English Phrasal Verbs – out part 7

If you ‘fall out’ with somebody, you have a bad argument with them.

  • They fell out over the arrangements for the meeting.
  • I don’t want to fall out with you but I’m very unhappy with what you have done.

If news ‘leaks out’, people who shouldn’t know about it do.

  • Details of the report leaked out over the weekend.
  • If this information leaks out, we are in serious trouble.

If you ‘come out with’ something, you say something suddenly.

  • She came straight out with it and said I was a liar.
  • You never know what he is going to come out with next.

If you ‘come out with’ a new product , you make available something new.

  • Microsoft have come out with a new version of Office.
  • We haven’t come out with a new product for two years.

If you ‘give out’ information,  you hand it out to people.

  • I’ll give out a summary at the end so you don’t need to take notes.
  • Could you give those papers out for me, please?

If something ‘gives out’, it stops working or supplies run out.

  • Our stock of leather will give out in three days, if we don’t get any more.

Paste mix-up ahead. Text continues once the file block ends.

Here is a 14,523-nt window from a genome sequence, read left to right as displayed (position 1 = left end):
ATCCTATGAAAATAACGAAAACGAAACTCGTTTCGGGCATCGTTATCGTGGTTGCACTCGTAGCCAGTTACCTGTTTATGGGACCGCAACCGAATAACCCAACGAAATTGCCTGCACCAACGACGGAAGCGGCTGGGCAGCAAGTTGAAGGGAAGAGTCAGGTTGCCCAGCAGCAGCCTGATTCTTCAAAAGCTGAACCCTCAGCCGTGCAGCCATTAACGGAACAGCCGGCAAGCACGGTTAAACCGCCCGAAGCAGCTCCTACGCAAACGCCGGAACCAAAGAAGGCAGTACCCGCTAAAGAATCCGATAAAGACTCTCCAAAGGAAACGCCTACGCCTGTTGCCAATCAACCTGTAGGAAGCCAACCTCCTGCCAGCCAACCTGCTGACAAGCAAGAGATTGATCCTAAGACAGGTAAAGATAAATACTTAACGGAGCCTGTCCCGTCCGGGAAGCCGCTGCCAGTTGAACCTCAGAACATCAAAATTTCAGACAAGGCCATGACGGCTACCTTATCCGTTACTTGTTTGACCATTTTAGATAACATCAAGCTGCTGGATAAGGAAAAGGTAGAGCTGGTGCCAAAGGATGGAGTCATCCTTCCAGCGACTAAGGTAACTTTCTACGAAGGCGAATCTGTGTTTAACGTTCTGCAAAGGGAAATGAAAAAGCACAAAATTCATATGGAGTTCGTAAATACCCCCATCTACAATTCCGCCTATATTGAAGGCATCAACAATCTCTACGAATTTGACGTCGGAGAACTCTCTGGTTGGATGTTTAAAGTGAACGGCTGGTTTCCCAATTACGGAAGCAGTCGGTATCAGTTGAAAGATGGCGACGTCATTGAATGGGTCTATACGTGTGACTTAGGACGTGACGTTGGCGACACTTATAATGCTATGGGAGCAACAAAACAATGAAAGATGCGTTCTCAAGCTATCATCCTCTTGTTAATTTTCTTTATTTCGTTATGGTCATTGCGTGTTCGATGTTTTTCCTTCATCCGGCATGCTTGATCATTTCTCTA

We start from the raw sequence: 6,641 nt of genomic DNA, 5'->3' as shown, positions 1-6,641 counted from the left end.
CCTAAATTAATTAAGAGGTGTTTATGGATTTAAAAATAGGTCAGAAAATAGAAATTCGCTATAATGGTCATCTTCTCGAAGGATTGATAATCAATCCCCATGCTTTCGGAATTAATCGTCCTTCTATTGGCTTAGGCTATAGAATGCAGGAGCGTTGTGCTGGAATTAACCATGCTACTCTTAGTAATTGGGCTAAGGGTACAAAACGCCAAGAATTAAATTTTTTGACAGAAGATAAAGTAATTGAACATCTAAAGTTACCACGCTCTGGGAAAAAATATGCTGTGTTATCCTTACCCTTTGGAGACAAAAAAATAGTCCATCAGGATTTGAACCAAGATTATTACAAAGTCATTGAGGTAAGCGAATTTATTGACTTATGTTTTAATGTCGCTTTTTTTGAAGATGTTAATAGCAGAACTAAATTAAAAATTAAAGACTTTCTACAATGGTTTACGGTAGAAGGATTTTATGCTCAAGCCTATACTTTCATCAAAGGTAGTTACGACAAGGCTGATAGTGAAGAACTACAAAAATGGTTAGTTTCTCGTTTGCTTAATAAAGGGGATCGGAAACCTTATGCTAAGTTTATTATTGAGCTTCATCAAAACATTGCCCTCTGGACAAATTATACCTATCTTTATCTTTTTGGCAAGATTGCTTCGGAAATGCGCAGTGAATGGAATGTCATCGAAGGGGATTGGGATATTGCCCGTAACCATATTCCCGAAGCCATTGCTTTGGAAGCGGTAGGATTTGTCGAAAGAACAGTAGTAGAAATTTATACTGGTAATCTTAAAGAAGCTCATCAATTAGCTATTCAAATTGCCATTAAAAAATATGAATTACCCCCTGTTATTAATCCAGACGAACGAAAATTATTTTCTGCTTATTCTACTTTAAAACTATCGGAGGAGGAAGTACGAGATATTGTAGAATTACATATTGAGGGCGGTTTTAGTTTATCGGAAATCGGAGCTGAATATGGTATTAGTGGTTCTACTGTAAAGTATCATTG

My voice is about to give out so I’ll stop my presentation at this point.

If you are ‘let out’ of something, it can mean that you escape from doing something difficult or unpleasant or that you have agreed to do.

  • They won’t let us out of our contract with them.
  • He resigned this morning which lets me out from having to fire him.

If you ‘make something out’, it can mean that you are able to see or hear something with difficulty.

  • I couldn’t make out what he was saying with all that background noise.
  • I can’t make out who sent me this letter.

To ‘make out something’ can mean to claim falsely that something is true.

  • He made out that he had a lot of experience in this area but it wasn’t true.
  • He’s not as difficult a person as he is often made out to be.

If you are ‘put out’, it can mean that you are annoyed or caused extra work by something that is said or done.

  • He seemed put out that we didn’t ask him to join us for lunch.
  • I don’t want to put you out. Don’t do it if it is too much bother.

exercise 1
exercise 2
exercise 3
exercise 4

4 thoughts on “English Phrasal Verbs – out part 7”

  1. I just want to thank you for your free English lessons. They’re so helpfull and practical to any learner of English whatever the level. Please, keep on helping us.

  2. Lovely accent! Good job in putting this all together!

    I’d love to do the same for basic learners in my country!

    indly,
    Barbara Muniz

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